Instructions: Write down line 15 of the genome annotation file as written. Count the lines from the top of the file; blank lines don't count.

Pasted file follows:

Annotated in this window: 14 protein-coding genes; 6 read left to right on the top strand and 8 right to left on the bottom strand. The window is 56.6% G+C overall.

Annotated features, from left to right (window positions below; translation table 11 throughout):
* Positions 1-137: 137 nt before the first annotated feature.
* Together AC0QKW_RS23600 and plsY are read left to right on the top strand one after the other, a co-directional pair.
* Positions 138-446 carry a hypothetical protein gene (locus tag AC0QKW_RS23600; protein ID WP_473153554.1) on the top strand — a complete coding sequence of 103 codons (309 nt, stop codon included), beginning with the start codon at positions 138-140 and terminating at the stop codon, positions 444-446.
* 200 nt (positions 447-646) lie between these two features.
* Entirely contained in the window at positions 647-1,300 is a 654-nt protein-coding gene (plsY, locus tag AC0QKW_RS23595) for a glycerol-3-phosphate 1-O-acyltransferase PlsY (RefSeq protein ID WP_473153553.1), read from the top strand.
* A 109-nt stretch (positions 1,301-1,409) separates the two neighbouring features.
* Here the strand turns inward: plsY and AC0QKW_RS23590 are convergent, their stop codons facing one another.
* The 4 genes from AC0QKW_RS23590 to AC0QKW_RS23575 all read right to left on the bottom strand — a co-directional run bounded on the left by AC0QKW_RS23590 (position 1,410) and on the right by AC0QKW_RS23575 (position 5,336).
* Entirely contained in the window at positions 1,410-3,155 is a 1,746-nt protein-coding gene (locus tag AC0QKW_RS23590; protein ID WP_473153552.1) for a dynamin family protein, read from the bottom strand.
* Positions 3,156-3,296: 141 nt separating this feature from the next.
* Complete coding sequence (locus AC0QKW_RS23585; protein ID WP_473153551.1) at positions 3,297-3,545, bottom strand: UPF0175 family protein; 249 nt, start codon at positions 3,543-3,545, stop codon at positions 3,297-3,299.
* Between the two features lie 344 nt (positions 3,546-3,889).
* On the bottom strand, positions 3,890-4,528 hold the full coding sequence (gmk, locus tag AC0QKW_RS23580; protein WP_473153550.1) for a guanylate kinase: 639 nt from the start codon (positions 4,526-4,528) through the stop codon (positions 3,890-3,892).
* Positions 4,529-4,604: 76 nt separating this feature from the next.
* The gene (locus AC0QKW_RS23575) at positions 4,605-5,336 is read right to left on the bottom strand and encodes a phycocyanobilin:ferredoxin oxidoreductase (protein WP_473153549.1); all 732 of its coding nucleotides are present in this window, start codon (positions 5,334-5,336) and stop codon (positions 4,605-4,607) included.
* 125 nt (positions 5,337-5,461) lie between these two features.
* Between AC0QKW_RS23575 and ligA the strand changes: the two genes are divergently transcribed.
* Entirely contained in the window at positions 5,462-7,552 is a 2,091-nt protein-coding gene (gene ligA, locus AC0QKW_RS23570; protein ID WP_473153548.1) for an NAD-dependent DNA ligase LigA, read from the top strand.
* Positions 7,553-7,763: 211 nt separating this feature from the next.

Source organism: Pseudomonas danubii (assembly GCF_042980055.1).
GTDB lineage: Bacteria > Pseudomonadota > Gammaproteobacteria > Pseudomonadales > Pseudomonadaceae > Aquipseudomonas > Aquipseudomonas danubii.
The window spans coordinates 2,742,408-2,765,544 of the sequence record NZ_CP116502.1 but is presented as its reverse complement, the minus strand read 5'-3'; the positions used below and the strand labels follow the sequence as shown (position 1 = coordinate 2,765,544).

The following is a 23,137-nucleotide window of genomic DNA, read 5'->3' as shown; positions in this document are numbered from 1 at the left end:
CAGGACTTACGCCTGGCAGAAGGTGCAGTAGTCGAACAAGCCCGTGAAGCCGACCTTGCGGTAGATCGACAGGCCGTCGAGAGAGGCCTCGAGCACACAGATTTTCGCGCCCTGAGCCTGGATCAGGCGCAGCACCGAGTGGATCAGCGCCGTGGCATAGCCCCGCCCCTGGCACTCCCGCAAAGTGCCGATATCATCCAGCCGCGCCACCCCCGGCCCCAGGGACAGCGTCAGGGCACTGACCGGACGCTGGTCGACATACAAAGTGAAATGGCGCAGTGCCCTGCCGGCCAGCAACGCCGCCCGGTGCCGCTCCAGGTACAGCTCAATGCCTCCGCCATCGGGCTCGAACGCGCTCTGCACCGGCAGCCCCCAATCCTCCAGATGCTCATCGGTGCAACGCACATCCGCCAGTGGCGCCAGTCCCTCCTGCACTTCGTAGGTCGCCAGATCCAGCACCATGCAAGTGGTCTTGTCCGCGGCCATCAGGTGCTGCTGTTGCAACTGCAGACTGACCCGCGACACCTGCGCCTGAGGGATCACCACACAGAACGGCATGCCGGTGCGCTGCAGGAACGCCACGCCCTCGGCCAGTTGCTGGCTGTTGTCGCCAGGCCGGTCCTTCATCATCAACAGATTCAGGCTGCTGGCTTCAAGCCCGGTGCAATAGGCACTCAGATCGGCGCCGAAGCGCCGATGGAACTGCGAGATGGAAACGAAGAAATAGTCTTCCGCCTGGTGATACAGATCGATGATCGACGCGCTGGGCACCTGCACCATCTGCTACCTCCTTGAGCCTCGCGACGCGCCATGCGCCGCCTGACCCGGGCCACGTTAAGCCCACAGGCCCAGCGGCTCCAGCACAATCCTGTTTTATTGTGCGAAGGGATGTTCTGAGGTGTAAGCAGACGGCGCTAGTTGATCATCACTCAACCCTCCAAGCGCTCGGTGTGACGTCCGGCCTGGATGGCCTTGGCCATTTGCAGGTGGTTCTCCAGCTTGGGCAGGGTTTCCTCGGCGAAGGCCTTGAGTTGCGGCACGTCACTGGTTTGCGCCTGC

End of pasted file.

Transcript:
* On the bottom strand, positions 3,890-4,528 hold the full coding sequence (gmk, locus tag AC0QKW_RS23580; protein WP_473153550.1) for a guanylate kinase: 639 nt from the start codon (positions 4,526-4,528) through the stop codon (positions 3,890-3,892).